An autonomous worker is an incredible asset. They are happier, more productive, loyal, more creative, and they experience greater wellbeing. Autonomous workers are the types of employees you want in your business. Yet, true workplace autonomy is surprisingly uncommon. 
When my co-founder Noam and I started CGL, we wanted to create a workplace with unparalleled autonomy for our attorneys. In the legal industry, attorney autonomy is almost unheard of. This is because law firm revenue is (usually) directly related to how many hours its attorneys work. 
The equation for law firm revenue is simple: long hours in a chair x an attorney’s hourly rate = $$$. 
Unfortunately, this equation also results in exceptionally high rates of depression and burnout, and poor attorney wellbeing. Practicing attorneys are often disengaged, unmotivated, stressed, sick, and floundering, the very opposite of the crisp, sharp professionals portrayed pulling all-nighters in Suits and Boston Legal. 
Our experience is in law, but we’d expect the same maladies to be seen in any industry where workers are expected to work hard without control over their workload. Long hours are not a prerequisite to burnout, though they certainly don’t help. 
The point here is: regardless of your industry or workforce size, autonomy is the antidote to an unmotivated workforce. It is the key to balance, productivity, and employee retention. And it should be encouraged and vigorously protected.
Regardless of your industry or workforce size, autonomy is the antidote to an unmotivated workforce. It is the key to balance, productivity, and employee retention. And it should be encouraged and vigorously protected. 
But developing an autonomous workforce isn’t as simple as telling employees to work when they want to. It requires careful consideration of your business operations and client needs, alongside employee training, carefully worded policies, and constant communication.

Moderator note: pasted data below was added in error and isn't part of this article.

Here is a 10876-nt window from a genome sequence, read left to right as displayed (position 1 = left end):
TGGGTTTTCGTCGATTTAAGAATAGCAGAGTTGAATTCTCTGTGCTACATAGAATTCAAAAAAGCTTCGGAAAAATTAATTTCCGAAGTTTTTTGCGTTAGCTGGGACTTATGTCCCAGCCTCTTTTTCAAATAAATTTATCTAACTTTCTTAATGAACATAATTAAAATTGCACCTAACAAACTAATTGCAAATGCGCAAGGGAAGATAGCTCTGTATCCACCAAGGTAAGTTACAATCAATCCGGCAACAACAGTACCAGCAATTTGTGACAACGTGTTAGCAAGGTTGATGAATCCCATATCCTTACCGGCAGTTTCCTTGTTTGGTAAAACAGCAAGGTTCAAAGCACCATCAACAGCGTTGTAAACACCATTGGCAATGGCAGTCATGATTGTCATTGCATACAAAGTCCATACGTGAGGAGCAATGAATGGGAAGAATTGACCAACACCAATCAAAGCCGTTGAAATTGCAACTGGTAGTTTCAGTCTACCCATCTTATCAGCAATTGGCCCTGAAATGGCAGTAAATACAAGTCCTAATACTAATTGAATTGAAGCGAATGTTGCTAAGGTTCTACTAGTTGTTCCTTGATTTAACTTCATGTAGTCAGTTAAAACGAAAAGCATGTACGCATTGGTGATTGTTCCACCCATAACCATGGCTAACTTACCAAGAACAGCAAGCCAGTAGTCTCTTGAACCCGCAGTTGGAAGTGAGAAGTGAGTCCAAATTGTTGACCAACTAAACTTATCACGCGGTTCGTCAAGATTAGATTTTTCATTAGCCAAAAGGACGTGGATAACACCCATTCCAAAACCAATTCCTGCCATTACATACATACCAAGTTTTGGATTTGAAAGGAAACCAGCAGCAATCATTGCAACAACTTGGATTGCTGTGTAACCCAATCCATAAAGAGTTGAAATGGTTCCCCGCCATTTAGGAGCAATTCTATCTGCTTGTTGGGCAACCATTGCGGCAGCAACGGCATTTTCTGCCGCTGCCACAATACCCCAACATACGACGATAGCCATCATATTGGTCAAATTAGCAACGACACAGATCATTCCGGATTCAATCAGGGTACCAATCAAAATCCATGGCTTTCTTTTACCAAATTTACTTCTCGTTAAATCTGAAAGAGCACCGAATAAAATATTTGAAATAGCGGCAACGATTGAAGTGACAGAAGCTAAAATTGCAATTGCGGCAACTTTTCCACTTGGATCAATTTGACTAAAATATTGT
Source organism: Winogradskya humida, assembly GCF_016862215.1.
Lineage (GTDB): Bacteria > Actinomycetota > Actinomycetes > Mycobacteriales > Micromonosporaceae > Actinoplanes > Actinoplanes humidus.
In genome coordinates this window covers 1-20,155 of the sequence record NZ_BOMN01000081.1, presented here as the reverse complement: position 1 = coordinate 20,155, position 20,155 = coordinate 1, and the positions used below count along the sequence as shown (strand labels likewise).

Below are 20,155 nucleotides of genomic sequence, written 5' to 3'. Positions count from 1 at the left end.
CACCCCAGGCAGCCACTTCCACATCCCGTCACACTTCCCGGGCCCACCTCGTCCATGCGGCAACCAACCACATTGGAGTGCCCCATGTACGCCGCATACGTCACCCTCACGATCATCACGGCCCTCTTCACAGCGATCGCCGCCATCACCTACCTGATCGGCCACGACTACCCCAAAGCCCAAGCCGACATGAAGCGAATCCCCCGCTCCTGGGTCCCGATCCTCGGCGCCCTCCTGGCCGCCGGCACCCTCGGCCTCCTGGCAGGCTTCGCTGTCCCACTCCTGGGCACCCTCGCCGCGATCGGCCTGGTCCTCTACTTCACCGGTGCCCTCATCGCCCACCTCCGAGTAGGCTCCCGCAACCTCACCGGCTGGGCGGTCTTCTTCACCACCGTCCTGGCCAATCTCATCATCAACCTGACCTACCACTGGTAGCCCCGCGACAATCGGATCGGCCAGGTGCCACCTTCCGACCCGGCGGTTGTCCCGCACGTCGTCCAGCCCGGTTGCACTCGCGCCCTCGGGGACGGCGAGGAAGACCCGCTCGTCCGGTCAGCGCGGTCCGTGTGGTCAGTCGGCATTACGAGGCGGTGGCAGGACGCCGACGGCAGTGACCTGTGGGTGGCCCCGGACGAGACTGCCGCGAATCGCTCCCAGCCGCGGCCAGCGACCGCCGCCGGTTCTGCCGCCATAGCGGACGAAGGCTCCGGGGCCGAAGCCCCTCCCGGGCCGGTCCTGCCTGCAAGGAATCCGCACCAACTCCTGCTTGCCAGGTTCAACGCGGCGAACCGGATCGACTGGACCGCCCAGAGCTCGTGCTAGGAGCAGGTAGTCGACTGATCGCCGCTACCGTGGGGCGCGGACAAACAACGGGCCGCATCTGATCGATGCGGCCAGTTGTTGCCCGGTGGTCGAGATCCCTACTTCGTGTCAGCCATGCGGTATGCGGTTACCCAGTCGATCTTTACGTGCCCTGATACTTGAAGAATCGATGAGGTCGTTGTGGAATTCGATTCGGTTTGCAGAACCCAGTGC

We’ve encountered many stumbling blocks in developing an autonomous culture at our firm, but the benefits we’re uncovering are worth it. And we’d love to share with you what we’ve learned while building and training our team so they don’t need us. 

First Things First, You Must Understand Autonomy

Worker autonomy doesn’t mean workers can choose whether or not to work when they have deadlines to meet. It doesn’t mean workers can cancel meetings because they feel like going for a run instead. Nor does it mean that workers can just choose to move to Florida and work from there because the weather is better.
No, worker autonomy means that workers are free to get the work they commit to done within the timeframe they agree to. How they choose to meet those expectations is (generally) up to them. 

The Next Step: Deprogramming Your Workers

The first stumbling block you’re likely to face is convincing your team that you really trust them to do their job without constant check-ins or oversight. So many workers are used to running ideas, drafts, and toilet breaks past their managers. It can be disconcerting for employees to go from a workplace with micromanagement to another with relative freedom.
The key here is that it will take time for your employees to develop trust in the company’s attitude towards autonomy and flexibility. These are perks that have been falsely promised by employers for a long time, so don’t be offended by anyone who is a little skeptical about your real attitude.
You should also: 
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How can we expect our employees to believe we encourage real work-life balance if we don’t have it ourselves? We can’t.